Unmet Needs & Leveraging
In other words, he sees an unmet need. He also sees an opportunity to use the fiber optic networks Qwest laid on the railroad right of ways to digitally distribute movies to theaters.

Anschutz bought up troubled theaters at below market rates, often buying their notes or purchasing them as they emerged from bankruptcy (today, he owns one out of every five domestic movie theaters). He set up a production company in Hollywood and an education company “headquartered as far from Hollywood as we could get it — in Boston."

Finding Opportunities by Asking Questions
The education unit hired teachers and parents, charging them to interact with schools. Today, they have a relationship with 10,000 schools and 30,000 teachers. They ask what kind of movies people would like to see. They ask about the important books kids are reading in schools.

As a direct result, Anschutz' company produced the movie, “Holes," based on the children's book. The film grossed $60 million after its first six weeks. It's not a blockbuster, but it was a success. Anschutz' company is also responsible for “The Chronicles of Narnia," based on C.S. Lewis' book series, and “Around the World in 80 Days."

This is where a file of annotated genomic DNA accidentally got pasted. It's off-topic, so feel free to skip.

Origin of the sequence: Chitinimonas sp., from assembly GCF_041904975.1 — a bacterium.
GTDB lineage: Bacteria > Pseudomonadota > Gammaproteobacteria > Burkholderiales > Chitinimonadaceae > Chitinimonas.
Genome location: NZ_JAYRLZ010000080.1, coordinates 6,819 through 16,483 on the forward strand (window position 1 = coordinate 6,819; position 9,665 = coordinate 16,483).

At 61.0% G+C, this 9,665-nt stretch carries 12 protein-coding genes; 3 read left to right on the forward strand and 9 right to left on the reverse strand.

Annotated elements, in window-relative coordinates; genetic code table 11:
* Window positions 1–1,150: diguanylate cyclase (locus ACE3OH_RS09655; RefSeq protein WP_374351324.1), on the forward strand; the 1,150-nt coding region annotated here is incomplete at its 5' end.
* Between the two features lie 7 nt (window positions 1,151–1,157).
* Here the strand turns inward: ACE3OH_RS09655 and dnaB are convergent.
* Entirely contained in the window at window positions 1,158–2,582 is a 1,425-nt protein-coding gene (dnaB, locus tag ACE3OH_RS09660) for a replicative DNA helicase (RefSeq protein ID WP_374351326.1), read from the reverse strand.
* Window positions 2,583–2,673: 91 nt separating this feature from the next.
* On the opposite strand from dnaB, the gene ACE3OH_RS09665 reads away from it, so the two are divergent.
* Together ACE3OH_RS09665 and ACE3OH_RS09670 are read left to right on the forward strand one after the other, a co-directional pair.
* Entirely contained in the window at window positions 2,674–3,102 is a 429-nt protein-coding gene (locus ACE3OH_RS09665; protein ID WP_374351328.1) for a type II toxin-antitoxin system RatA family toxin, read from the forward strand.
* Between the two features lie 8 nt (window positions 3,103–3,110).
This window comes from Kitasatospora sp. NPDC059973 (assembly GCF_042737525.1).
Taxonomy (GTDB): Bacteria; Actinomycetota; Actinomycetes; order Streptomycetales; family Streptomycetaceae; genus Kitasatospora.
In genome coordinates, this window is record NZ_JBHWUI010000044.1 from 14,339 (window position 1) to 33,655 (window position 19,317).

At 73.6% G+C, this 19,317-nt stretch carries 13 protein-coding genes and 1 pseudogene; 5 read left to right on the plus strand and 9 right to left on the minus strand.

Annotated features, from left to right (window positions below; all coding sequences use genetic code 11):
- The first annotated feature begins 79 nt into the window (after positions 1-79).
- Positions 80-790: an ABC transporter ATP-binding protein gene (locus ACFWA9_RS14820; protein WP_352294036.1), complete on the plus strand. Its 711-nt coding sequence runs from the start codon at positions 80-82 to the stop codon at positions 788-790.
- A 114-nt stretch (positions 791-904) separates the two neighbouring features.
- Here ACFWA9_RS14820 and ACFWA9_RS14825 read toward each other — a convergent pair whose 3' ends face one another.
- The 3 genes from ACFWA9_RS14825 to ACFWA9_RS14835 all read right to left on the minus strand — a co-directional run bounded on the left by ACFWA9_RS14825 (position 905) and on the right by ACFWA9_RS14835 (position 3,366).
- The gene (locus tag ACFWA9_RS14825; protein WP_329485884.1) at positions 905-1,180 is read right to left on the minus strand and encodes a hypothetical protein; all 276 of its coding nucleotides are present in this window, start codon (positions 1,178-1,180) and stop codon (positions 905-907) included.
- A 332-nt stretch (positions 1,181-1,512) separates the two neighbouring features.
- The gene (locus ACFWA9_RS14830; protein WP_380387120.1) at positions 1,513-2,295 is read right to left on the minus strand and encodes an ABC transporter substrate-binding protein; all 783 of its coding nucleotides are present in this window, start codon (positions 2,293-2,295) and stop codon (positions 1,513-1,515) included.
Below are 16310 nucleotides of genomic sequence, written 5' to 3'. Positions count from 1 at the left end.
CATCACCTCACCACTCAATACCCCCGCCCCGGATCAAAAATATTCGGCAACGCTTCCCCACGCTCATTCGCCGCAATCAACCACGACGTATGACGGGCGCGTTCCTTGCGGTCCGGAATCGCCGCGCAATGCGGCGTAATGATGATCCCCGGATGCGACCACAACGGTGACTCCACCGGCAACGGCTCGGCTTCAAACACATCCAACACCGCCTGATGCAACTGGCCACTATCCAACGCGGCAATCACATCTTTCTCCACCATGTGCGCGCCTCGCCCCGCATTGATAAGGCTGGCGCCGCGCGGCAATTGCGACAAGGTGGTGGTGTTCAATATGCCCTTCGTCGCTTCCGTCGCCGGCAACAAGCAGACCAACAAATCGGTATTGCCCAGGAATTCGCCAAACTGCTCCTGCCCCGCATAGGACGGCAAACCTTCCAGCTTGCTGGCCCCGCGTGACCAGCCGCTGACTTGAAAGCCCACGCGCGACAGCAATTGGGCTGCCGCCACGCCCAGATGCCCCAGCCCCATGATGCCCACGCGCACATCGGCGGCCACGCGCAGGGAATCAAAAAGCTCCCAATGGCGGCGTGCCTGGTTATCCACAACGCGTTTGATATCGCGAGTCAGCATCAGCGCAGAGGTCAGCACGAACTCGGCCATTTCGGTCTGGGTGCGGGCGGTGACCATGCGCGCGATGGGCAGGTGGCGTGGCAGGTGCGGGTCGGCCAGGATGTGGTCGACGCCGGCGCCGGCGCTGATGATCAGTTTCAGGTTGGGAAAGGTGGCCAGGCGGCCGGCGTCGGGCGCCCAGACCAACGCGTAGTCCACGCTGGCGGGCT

By design, this is not the normal Hollywood fare. “Our company," Anschutz says, “makes G and PG and, occasionally, very soft PG-13 movies. They are primarily family films — films that families can see together. We expect them to be entertaining, but also to be life-affirming and to carry moral messages."
Escaping the Herd
Yet, there's also a business motive. “Speaking purely as a businessman," Anschutz said, “It is of utmost importance for a business to try and figure out a way to make goods and products that people actually want to buy. And as I've already suggested, I don't think Hollywood understands this very well, because they keep making the same old movies — the same kinds they have been making for years — despite the fact that so many Americans are tired of seeing them. Why can't movies return to being something that we can go and see with our children and our grandchildren without being embarrassed or on the edge of our seats?"

Yes, he's making money, but he's also giving back. Like most successful people, he's taken his share of shots, lots of them. I wonder, how many of the critics are willing to work 14-hour days, as Anschutz does as routine?

A Handshake Kind of a Guy
His friends and business partners are typically mum about Anschutz at his request. Lewis MacAdams with Los Angeles Magazine sought to find out more about Anschutz when his name surfaced with the purchase of the Staples Center, Los Angeles Coliseum, Kings hockey team, and a share of the Lakers.